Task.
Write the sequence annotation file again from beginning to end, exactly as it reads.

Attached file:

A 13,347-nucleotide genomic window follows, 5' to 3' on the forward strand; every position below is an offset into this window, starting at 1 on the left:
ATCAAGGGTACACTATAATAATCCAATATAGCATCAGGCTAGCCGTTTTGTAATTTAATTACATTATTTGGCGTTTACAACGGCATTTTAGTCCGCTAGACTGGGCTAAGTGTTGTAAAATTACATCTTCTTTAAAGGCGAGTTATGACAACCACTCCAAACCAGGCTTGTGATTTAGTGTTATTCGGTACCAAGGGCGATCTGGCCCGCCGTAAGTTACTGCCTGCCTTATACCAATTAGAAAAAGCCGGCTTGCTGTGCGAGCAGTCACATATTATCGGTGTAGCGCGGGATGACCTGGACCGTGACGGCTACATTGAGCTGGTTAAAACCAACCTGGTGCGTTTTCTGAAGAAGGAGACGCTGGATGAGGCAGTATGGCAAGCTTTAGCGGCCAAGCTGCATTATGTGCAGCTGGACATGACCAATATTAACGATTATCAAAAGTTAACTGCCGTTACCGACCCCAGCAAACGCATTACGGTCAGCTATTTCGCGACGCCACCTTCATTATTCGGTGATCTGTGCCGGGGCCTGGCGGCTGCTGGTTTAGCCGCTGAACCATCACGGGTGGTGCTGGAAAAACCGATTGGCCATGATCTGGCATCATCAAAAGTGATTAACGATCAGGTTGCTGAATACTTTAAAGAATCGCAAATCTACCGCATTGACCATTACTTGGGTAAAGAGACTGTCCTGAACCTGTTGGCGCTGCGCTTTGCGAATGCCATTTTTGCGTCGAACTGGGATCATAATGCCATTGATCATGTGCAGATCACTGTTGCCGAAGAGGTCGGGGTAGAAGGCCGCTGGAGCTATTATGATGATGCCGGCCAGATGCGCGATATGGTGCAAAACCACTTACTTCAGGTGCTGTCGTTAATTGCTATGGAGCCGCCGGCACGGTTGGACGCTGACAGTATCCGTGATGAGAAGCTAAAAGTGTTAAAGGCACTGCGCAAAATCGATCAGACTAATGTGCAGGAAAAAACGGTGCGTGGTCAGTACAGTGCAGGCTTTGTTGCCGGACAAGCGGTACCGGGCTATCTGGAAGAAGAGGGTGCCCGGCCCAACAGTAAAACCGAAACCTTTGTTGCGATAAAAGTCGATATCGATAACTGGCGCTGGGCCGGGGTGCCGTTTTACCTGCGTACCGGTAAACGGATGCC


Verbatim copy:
A 13,347-nucleotide genomic window follows, 5' to 3' on the forward strand; every position below is an offset into this window, starting at 1 on the left:
ATCAAGGGTACACTATAATAATCCAATATAGCATCAGGCTAGCCGTTTTGTAATTTAATTACATTATTTGGCGTTTACAACGGCATTTTAGTCCGCTAGACTGGGCTAAGTGTTGTAAAATTACATCTTCTTTAAAGGCGAGTTATGACAACCACTCCAAACCAGGCTTGTGATTTAGTGTTATTCGGTACCAAGGGCGATCTGGCCCGCCGTAAGTTACTGCCTGCCTTATACCAATTAGAAAAAGCCGGCTTGCTGTGCGAGCAGTCACATATTATCGGTGTAGCGCGGGATGACCTGGACCGTGACGGCTACATTGAGCTGGTTAAAACCAACCTGGTGCGTTTTCTGAAGAAGGAGACGCTGGATGAGGCAGTATGGCAAGCTTTAGCGGCCAAGCTGCATTATGTGCAGCTGGACATGACCAATATTAACGATTATCAAAAGTTAACTGCCGTTACCGACCCCAGCAAACGCATTACGGTCAGCTATTTCGCGACGCCACCTTCATTATTCGGTGATCTGTGCCGGGGCCTGGCGGCTGCTGGTTTAGCCGCTGAACCATCACGGGTGGTGCTGGAAAAACCGATTGGCCATGATCTGGCATCATCAAAAGTGATTAACGATCAGGTTGCTGAATACTTTAAAGAATCGCAAATCTACCGCATTGACCATTACTTGGGTAAAGAGACTGTCCTGAACCTGTTGGCGCTGCGCTTTGCGAATGCCATTTTTGCGTCGAACTGGGATCATAATGCCATTGATCATGTGCAGATCACTGTTGCCGAAGAGGTCGGGGTAGAAGGCCGCTGGAGCTATTATGATGATGCCGGCCAGATGCGCGATATGGTGCAAAACCACTTACTTCAGGTGCTGTCGTTAATTGCTATGGAGCCGCCGGCACGGTTGGACGCTGACAGTATCCGTGATGAGAAGCTAAAAGTGTTAAAGGCACTGCGCAAAATCGATCAGACTAATGTGCAGGAAAAAACGGTGCGTGGTCAGTACAGTGCAGGCTTTGTTGCCGGACAAGCGGTACCGGGCTATCTGGAAGAAGAGGGTGCCCGGCCCAACAGTAAAACCGAAACCTTTGTTGCGATAAAAGTCGATATCGATAACTGGCGCTGGGCCGGGGTGCCGTTTTACCTGCGTACCGGTAAACGGATGCC